Relatórios apresentados no quadro do Conselho
da Europa e Decisões do Comité de Ministros
sobre a Aplicação da Carta Social Europeia
Ref.: CPT/Inf (98) 1 [EN]
- Publication Date: 13 January 1998
Report to the Portuguese Government
on the visit to Portugal carried out by the European Committee for the Prevention of
Torture and Inhuman or Degrading Treatment or Punishment (CPT) from 20 to 24 October 1996
The Portuguese Government
has requested the publication of this visit report and of
its report in response. The response of the Portuguese Government
is set out in document CPT/Inf
TABLE OF CONTENTS
Copy of the letter transmitting
the CPT's report
A. Dates of the visit, composition of the
delegation and establishments visited
B. Context of the visit to Portugal
Co-operation received during the visit
Immediate observations under Article 8, paragraph 5 of the
FACTS FOUND DURING THE VISIT AND ACTION PROPOSED
Conditions of detention
1. Material conditions
Health care services
the letter transmitting the CPT report
Strasbourg, 18 March
In pursuance of Article 10, paragraph
1, of the European Convention for the Prevention of Torture
and Inhuman or Degrading Treatment or Punishment, I have the
honour to enclose herewith the report to the Government of
Portugal drawn up by the European Committee for the Prevention
of Torture and Inhuman or Degrading Treatment or Punishment
(CPT) following its visit to Portugal from 20 to 24 October
1996. The report was adopted by the CPT at its 32nd meeting,
held from 10 to 14 March 1997.
The CPT requests the Portuguese authorities
to provide, within six months, a report setting out details
of the measures adopted to implement the recommendations in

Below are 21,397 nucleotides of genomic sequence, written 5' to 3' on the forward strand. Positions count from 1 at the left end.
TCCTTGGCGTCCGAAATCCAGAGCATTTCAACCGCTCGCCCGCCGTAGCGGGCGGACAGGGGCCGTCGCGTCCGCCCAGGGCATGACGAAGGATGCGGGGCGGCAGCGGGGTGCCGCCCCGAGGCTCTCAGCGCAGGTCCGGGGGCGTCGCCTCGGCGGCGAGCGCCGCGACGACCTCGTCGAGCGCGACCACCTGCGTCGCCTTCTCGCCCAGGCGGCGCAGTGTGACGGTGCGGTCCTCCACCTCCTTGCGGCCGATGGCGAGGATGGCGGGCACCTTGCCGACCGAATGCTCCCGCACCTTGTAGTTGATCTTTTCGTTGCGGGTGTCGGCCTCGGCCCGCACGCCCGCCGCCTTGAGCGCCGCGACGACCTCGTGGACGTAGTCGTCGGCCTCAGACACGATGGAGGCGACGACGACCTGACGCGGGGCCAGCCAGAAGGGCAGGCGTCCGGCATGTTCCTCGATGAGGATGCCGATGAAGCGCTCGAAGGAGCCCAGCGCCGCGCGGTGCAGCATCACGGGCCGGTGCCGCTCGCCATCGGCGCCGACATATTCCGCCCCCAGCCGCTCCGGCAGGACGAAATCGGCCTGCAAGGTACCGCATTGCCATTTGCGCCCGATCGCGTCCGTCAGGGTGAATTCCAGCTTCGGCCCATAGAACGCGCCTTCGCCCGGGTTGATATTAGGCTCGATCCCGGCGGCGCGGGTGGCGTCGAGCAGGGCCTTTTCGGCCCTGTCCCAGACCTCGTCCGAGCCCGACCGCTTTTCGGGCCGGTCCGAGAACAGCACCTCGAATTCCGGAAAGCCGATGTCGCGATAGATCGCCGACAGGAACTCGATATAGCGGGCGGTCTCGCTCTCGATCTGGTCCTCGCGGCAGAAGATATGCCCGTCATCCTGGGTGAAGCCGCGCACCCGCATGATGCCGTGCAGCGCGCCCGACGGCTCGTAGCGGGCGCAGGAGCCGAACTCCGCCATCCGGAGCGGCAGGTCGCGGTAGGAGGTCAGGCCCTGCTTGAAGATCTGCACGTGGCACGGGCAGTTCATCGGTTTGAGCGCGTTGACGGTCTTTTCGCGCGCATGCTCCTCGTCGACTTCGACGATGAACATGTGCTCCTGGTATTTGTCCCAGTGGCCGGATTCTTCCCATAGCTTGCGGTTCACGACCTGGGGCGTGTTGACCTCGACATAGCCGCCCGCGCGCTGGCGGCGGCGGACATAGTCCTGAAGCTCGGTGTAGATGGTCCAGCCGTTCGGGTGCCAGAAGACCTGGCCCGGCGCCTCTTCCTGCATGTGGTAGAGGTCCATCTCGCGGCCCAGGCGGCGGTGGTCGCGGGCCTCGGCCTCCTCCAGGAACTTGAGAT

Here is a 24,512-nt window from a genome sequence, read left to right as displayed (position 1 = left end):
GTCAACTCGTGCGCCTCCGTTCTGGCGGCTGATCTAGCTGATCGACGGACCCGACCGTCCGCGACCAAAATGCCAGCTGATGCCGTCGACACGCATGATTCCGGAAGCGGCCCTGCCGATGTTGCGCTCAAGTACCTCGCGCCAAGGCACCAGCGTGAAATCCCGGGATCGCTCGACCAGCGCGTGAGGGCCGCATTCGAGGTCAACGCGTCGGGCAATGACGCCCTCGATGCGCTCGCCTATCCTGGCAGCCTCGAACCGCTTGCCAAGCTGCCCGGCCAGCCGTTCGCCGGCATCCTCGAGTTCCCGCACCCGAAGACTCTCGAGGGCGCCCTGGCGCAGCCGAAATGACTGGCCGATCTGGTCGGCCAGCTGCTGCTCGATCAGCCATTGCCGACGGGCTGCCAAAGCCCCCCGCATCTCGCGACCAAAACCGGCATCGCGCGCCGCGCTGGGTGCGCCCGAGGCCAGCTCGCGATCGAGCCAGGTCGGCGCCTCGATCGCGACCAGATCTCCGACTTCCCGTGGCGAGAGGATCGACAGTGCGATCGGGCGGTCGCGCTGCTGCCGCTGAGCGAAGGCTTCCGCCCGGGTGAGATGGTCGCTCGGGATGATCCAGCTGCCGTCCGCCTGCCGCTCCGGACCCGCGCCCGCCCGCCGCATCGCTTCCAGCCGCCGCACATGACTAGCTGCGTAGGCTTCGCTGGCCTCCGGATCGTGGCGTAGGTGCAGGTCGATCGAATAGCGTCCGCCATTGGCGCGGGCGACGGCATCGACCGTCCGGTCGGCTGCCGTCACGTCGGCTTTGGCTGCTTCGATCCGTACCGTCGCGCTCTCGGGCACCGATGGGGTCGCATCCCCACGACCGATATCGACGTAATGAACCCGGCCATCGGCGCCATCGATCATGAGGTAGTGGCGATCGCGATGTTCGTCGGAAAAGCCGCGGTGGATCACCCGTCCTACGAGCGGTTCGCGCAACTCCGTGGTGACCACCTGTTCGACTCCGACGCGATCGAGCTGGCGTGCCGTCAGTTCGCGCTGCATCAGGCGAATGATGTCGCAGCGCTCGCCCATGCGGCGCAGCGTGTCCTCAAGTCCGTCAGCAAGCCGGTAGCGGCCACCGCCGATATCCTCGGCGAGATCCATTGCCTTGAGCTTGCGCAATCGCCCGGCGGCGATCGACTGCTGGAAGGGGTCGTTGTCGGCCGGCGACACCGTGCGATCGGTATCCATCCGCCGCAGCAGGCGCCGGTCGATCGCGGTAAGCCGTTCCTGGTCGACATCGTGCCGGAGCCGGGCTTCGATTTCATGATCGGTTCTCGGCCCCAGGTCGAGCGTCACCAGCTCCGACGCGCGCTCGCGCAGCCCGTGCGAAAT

this report, and their reactions and responses to the comments
and requests for information (the Committee's recommendations,
comments and requests for information appear in bold in the
I am entirely at your disposal to answer
any questions concerning either the report or the future procedure.
Finally, I would be grateful if you could
acknowledge receipt of this letter.
Yours faithfully, Claude
President of the European Committee
for the Prevention of Torture and Inhuman
or Degrading treatment or Punishment
Mr João José Gomes Caetano
Ministério dos Negócios
Director de Serviços das Organizações
Direcção-Geral dos Assuntos Multilaterais
Largo do Rilvas
P - 1354 LISBOA Codex
A. Dates of
the visit, composition of the delegation and establishments
1. In pursuance of Article 7 of the European
Convention for the Prevention of Torture and Inhuman or Degrading
Treatment or Punishment (hereinafter referred to as "the
Convention"), a delegation of the CPT carried out a visit
to Portugal from 20 to 24 October 1996.
2. The delegation consisted of the following
members of the CPT:
- Mrs Nadia GEVERS LEUVEN-LACHINSKY (Head of the delegation);
- Mr John OLDEN;
- Mr Stefan TERLEZKI.
It was assisted by:
- Mr Rod MORGAN (Professor of Criminal Justice, University
of Bristol, United Kingdom) (expert);
- Mr David TONG (Acting Consultant Psychiatrist, Forth Valley
Health Board, United Kingdom) (expert);
- Ms Silvia CAMILO (interpreter);
- Mrs Sophie ENDERLIN (interpreter);
- Ms Melanie ROE (interpreter).
and was accompanied by Mr Mark KELLY of the CPT's Secretariat.